Indigenous tourism growing as interest in the sector also grows
- NC Raine | September 26, 2018
Saskatchewan’s rich cultural history and unique prairie landscapes have not always translated to a robust tourism industry. But, as international interest in Canadian Indigenous cultures begins to pique, several organizations in the province are exploring emerging opportunities in the tourism sector.
Those new opportunities and tourism strategies were at the forefront of the Saskatchewan First Nations Economic Development Network’s Spotlight on Tourism conference, on September 24th in Saskatoon.
“This conference is about capitalizing on the interest in Indigenous tourism. Markets globally are interested in value-added experiences when they're travelling, and Indigenous tourism is showing up on a lot of international radars,” said Christian Boyle, owner of tourism consultant company Glyph Creative.
Glyph said Indigenous voices have historically been missing from the tourism sector in Saskatchewan, and the conference was an opportunity to discuss developing tourism capacity in a sustainable manner.
“The opportunity resides within the 74 unique cultures and nation that have called this land home well before Canada was here. This is what people are interested in coming, learning about, and experiencing,” he said.
This increased interest in Indigenous tourism was recognized by the federal government, who made a $7.5 million investment in Indigenous economic development earlier this year, which included projects to expand tourism resources.
“Now it has been identified as a priority by the federal government, and there’s opportunities to build upon that. The market is really getting interested in these types of experiences,” said Boyle.
One of Canada’s Indigenous travel destinations receiving the most global attention is Wanuskewin Heritage Park, with a visit from the New York Times travel columnist, as well as the Park vying to gain UNESCO World Heritage Site designation.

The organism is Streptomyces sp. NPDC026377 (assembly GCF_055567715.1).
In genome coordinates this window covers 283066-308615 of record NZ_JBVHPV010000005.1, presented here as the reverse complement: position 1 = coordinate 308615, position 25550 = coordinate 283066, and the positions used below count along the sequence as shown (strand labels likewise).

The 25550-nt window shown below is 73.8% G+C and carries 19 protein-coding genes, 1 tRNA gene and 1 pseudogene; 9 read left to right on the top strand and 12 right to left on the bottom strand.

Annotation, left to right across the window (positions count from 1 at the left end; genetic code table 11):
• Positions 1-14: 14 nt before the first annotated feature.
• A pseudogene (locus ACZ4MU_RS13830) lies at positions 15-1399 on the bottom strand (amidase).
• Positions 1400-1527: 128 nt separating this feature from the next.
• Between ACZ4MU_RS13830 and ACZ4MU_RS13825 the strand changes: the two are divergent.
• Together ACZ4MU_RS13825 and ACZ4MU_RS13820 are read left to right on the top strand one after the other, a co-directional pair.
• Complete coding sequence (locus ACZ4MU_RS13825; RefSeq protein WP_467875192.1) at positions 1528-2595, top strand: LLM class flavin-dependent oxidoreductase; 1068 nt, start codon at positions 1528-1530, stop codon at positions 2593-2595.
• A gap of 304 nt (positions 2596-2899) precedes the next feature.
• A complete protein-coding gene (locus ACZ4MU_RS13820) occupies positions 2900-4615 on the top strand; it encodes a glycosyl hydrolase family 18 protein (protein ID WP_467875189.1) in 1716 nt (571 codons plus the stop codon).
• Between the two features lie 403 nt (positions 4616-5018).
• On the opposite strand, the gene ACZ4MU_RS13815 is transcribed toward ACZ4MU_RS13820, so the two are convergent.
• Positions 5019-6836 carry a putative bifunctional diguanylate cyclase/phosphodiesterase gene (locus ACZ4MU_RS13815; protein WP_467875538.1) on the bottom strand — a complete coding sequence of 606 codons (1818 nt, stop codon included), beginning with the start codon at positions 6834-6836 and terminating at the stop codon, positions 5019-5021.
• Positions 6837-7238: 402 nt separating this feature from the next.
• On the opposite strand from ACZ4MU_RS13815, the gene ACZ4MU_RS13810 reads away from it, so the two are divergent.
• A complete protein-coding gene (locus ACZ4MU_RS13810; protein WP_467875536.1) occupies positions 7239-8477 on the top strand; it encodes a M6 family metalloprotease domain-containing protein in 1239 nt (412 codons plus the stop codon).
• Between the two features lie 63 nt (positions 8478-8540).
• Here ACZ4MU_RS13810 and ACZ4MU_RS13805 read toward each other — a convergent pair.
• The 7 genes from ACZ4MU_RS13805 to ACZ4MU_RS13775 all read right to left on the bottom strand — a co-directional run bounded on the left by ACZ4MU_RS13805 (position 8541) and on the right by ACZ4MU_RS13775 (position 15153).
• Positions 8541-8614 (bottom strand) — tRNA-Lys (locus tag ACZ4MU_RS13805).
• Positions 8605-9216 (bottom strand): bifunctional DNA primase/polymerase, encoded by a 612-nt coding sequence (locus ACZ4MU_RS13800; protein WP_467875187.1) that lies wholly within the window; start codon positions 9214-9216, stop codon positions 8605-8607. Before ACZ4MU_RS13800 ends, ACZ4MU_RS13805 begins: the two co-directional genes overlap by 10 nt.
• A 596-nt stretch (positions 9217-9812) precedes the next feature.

“Wanuskewin will be to Saskatoon what Central Park is to New York,” pitched Candace Wasacase-Lafferty, Chair of Wanuskewin’s board of directors, to potential investors of the park’s Thundering Ahead campaign.
“I think there’s room for other Indigenous nations who are invested in tourism to get on board with a larger tourism package. I think we need to put together a minimum of a two-week experience for those to come, stay, and experience Saskatchewan,” said Wasacase-Lafferty. “Banff has the mountains. I want to be able to sell the plains.”
Recent tourism developments in the province include a $38 million, 155 room hotel at Whitecap Dakota First Nation, with the federal government contributing $8.6 million to the project. Whitecap also has recently signed an MOU with Wanuskewin and Beardy’s and Okemasis First Nation to develop an Indigenous tourism corridor, explained Wasacase-Lafferty.
“It will link our organizations together, so that we can market together, create products together, and attract overseas customers together,” she said.
Spotlight on Tourism also focused on the education and sustainability side of tourism, as increased visitors to culturally significant sites increases the risk of appropriation.
“Too often it has been the general perception that acts of cultural appropriation were not a bad thing because if was not their intent. Knowingly or unknowingly insulting a culture by appropriating an item of cultural significance is wrong,” said Dwayne Lasas, cultural advisor at the Saskatchewan Indigenous Cultural Centre.
“There is an opportunity for education in tourism,” he said. “Ask questions, approach an elder in the process. Learn before you attend. No one is excluded, everyone is invited – that's why we say, 'all our relations'”.